Current work is focused on second generation CAES plants with potentially lower costs, higher efficiency and faster construction times. Construction of Compressed Air Energy storage (CAES) project called ADELE started in 2013 in Staßfurt in Sachsen-Anhalt, Germany as part of collaboration between RWE, GE, Zueblin and German Aerospace Centre, with improved operations.
A project is being planned in the US, which uses two CAES systems, one with below ground storage and one with above ground storage. The below ground capacity will be 300 MW for 10 hours and the above ground capacity of 15 MW for 2 hours.
Advanced adiabatic CAES systems extract heat energy from the air before storing to cool the air then reuse this heat to expand the compressed air through turbines to meet demand. This system should have high storage efficiency and zero CO2 emissions, and is being developed through the EU funded project, AA-CAES (Advanced Adiabatic-Compressed Air Energy Storage).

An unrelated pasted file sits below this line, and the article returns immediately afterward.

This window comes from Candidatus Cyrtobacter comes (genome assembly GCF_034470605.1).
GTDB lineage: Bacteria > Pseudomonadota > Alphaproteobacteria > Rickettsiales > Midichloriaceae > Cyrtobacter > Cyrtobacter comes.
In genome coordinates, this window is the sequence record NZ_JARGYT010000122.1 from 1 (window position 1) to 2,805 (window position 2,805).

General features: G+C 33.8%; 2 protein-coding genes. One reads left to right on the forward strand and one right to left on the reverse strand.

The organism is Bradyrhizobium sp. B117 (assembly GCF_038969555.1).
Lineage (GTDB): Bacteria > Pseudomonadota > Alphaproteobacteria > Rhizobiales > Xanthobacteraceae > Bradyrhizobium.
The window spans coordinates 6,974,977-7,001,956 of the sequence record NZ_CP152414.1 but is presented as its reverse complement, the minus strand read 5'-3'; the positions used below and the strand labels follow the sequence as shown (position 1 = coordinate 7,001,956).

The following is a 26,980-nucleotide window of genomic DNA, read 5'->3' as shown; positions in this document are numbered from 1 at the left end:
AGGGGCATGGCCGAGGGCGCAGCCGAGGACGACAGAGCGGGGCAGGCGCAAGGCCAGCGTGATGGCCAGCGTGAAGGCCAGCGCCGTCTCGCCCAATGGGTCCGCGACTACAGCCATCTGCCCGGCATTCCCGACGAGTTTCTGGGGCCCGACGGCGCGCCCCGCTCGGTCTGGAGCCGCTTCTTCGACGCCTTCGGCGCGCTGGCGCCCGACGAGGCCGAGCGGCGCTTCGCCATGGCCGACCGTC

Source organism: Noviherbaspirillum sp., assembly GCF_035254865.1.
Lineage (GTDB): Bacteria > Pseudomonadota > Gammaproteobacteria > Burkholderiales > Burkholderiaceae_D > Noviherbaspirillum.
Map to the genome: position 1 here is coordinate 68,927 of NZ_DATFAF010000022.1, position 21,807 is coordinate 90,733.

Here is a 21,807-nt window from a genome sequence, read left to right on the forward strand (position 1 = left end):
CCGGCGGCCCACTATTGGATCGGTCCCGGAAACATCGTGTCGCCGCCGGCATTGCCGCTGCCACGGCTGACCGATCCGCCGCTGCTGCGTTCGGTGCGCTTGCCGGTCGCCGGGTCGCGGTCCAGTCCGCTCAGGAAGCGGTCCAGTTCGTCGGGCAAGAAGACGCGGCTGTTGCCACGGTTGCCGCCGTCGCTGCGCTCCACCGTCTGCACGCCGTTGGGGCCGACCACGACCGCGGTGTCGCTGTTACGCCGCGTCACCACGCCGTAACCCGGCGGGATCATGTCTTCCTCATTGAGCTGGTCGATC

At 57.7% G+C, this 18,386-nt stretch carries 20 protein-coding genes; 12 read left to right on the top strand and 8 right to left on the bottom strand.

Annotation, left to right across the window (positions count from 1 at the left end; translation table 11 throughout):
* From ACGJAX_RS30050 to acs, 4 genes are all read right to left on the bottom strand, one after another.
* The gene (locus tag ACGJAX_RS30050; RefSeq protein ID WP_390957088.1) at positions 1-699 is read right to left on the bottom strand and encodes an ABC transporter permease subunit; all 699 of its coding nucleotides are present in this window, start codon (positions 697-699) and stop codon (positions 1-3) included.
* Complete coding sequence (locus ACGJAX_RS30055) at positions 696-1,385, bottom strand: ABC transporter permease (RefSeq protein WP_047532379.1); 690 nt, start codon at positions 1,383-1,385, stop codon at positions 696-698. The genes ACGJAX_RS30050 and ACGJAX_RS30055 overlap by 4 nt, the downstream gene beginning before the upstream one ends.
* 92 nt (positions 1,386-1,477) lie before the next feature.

The power needed to drive the compressor maybe reduced by the use of an internal cooler and water atomisation cooling (WAC). Water mist is injected at the compressor inlet and vaporised through the compressor. The heat of vaporisation causes the air temperature to decrease.
Several potential storage sites have been identified in Europe and the US, and China also has a lot of potential for CAES because of the presence of salt mines. Whereas there is limited potential for CAES in Japan because the country has no salt mines.
Sites for CAES must have
- confined space that can store enough compressed air for the intended use;
- access to natural gas transmission for the turbine;
- access to electric transmission.
The storage capacity of the site depends upon the volume of the cavern and pressure used.
Several companies are developing the potential of CAES. For example, General Compression signed an agreement in April 2009 with ConocoPhillips to develop general compressed air energy storage projects. The first project will be a pilot project in Texas. RWE and Gaelectric are also investigating the feasibility of a CAES at a site in Northern Germany and Ireland respectively.